Canada’s health care system is one of the most generous in the world. It is also overburdened and abused by bogus asylum claimants from Europe and the US. Many have been rejected by our fair determination process, yet they refuse to return home. This drain on our economy has spurred the government to make some changes to the Interim Federal Health Program
Some doctors are reporting to the media that the changes are unethical and even dangerous. They are wrong. The government has made no changes to the Interim Federal Health coverage for treatments affecting public health and public safety. All people seeking refuge within our borders are still provided with a free Immigration Medical Exam. This screens them for diseases and provides the preventative health care that critics claim is being lost.
The changes to supplemental health benefits and other non-urgent medical processes for asylum seekers are reasonable and carefully tailored to stop the abuse by bogus claimants. All claimants still receive urgent or essential medical care, and the vast majority will still be able to access what every Canadian receives through the provincial health care system – basic doctor and hospital services.
However, bogus asylum seekers (including those whose claims have been rejected but who refuse to leave Canada) will no longer receive, at taxpayer expense, the benefits many ordinary Canadians don’t receive – eye and dental coverage, for example. As Minister Kenney said, “...we do not want to ask Canadians to pay for benefits for protected persons and refugee claimants that are more generous than what they are entitled to themselves.”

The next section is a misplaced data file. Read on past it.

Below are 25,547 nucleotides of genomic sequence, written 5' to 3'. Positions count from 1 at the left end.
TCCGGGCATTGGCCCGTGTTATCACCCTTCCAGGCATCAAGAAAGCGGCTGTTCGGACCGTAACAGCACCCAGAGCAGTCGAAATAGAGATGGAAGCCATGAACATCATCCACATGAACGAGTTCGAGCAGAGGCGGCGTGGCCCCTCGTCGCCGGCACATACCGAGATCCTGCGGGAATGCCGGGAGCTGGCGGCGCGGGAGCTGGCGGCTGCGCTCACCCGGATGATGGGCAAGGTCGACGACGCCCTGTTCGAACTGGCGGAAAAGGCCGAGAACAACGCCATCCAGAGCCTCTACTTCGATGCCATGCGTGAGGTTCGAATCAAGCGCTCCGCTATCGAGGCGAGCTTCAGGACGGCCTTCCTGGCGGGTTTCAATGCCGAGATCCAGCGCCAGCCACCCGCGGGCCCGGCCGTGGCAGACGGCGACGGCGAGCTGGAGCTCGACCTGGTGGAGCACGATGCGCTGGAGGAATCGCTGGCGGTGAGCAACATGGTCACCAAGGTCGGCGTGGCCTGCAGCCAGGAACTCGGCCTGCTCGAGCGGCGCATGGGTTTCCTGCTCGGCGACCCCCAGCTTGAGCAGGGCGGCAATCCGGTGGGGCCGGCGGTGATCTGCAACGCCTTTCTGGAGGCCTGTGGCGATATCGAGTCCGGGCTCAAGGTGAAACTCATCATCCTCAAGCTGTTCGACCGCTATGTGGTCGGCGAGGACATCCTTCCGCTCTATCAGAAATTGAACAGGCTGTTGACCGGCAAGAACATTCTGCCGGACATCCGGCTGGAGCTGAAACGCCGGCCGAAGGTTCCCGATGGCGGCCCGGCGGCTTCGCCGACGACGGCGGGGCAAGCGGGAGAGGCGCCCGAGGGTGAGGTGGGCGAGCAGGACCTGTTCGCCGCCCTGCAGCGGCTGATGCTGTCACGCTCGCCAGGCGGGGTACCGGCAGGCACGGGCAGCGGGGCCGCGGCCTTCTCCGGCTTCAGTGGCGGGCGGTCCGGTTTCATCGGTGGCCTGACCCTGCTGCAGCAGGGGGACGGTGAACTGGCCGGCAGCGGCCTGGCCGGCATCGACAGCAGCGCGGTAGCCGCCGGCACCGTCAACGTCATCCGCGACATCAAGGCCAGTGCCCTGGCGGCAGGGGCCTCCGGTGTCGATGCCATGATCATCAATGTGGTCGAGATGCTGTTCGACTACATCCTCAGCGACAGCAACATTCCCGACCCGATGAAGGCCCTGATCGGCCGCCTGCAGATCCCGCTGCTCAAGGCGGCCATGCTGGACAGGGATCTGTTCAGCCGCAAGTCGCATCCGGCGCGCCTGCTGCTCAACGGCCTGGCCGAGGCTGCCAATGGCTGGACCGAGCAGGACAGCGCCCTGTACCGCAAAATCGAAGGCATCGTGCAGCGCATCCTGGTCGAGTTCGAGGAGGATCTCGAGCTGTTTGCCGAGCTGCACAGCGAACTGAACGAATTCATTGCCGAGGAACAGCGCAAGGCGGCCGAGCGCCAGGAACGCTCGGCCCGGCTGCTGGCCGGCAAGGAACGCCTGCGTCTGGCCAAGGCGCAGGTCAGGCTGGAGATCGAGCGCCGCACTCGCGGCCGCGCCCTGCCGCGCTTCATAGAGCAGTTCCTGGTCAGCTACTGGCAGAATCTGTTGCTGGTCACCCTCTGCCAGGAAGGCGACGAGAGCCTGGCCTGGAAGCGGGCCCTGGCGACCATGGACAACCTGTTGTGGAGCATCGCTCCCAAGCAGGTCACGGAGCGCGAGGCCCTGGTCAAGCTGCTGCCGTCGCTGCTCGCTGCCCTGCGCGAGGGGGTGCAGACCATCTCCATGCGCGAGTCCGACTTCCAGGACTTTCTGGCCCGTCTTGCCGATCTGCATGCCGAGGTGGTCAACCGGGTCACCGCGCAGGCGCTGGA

When a refugee claimant is found to be a genuine refugee, he or she will have access to the full benefits of the provincial health care system.
Along with these changes, the government has introduced reforms that will speed the processing of asylum claimants from safe countries. Rather than waiting years for their claims to be heard, as is now the case, asylum seekers will now have their claims heard in a matter of weeks. This means that the temporary health coverage for these claimants is only a short interim measure.
The cost savings of these changes, once they are activated, could be about $100 million over the next five years. “With this reform,” Minister Kenney said, “we are also taking away an incentive from people who may be considering filing an unfounded refugee claim in Canada.”
Changes to the Interim Federal Health Program are in Canada’s best interest for many reasons. They defend the integrity of our immigration process, protect the health and safety of Canadians, and make sure that YOUR tax dollars are spent wisely.
For more information on the Interim Federal Health Program, please visit the Citizenship and Immigration website at: www.cic.gc.ca/english/information/applications/ifh.asp